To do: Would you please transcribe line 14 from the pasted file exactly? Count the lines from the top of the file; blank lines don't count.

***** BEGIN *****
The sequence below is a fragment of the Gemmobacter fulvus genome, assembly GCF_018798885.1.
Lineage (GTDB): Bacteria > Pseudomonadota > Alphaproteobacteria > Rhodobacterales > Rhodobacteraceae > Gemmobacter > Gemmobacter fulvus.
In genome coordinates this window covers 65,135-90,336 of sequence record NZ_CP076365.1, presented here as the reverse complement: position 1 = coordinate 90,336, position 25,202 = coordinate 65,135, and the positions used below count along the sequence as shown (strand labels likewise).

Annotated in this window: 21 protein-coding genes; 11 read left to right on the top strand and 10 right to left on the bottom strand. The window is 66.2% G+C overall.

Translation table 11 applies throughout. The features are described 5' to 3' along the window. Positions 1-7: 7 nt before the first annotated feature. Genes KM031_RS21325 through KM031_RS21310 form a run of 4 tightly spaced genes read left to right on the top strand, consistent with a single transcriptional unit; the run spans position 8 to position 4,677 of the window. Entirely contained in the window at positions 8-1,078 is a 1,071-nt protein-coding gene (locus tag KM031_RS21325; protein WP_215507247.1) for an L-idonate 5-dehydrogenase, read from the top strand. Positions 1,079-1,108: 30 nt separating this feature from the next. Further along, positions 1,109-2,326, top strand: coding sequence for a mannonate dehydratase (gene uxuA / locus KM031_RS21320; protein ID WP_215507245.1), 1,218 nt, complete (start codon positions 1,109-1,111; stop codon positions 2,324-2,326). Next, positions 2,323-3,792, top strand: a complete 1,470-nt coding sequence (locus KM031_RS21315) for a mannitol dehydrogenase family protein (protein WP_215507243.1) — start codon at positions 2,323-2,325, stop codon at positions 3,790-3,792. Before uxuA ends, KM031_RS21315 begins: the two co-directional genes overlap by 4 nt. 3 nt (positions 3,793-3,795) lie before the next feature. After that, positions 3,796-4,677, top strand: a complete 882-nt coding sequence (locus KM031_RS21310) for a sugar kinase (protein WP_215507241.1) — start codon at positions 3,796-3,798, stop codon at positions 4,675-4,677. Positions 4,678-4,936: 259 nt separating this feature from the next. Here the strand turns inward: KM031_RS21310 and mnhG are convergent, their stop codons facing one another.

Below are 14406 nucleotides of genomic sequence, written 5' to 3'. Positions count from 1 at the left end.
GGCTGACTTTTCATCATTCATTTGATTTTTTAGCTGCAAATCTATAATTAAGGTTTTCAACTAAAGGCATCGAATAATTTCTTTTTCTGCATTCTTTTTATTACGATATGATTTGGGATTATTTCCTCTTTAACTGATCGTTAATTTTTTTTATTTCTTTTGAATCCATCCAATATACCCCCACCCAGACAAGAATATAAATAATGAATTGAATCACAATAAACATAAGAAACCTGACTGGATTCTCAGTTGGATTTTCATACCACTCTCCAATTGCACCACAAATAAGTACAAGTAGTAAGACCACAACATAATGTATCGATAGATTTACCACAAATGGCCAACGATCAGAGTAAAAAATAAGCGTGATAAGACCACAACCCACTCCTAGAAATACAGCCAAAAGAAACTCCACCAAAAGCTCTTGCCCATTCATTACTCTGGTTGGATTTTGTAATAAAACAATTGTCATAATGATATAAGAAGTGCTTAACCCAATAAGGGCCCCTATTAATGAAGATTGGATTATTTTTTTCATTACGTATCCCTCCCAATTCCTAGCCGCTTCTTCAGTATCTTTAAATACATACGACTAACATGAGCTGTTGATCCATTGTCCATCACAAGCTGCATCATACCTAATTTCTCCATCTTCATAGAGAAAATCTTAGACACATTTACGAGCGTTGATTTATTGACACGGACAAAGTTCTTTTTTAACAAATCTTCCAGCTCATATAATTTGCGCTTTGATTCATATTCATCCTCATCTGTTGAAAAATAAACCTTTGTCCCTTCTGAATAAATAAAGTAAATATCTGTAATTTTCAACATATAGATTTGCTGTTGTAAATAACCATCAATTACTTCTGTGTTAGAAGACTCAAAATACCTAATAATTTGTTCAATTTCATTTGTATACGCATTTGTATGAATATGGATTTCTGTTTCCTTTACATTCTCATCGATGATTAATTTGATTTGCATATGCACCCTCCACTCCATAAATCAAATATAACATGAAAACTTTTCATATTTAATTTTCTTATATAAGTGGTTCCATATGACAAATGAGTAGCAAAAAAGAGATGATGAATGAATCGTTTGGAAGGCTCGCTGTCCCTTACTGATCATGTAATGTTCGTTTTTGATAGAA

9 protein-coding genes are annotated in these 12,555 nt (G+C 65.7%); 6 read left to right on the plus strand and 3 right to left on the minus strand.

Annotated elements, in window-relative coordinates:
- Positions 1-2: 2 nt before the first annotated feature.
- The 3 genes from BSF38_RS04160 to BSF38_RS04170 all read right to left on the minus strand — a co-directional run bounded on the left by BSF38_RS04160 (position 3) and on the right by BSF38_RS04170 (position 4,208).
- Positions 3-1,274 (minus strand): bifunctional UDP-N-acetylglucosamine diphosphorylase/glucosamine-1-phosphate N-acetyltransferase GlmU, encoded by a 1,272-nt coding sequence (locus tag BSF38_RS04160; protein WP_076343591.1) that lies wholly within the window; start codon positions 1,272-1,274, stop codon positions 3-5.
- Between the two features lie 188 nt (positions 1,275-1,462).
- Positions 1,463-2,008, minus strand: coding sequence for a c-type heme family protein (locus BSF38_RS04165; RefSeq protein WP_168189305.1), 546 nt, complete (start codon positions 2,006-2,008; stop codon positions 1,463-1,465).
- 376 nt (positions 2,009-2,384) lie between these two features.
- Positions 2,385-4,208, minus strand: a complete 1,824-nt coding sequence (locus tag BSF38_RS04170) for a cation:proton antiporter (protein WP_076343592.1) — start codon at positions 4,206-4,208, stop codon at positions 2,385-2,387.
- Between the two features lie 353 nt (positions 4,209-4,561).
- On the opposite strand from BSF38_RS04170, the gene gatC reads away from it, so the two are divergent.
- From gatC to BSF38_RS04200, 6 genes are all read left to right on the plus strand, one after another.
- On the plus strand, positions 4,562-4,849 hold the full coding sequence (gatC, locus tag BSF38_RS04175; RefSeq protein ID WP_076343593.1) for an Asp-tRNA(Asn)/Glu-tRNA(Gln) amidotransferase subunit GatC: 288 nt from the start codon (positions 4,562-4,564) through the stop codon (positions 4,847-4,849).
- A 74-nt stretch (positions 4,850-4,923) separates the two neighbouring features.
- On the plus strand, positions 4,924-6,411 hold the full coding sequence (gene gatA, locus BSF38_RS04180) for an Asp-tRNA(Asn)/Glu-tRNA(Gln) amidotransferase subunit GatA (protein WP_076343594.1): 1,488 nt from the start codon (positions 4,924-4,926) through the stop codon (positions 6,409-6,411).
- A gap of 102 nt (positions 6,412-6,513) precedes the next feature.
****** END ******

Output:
- Positions 1,463-2,008, minus strand: coding sequence for a c-type heme family protein (locus BSF38_RS04165; RefSeq protein WP_168189305.1), 546 nt, complete (start codon positions 2,006-2,008; stop codon positions 1,463-1,465).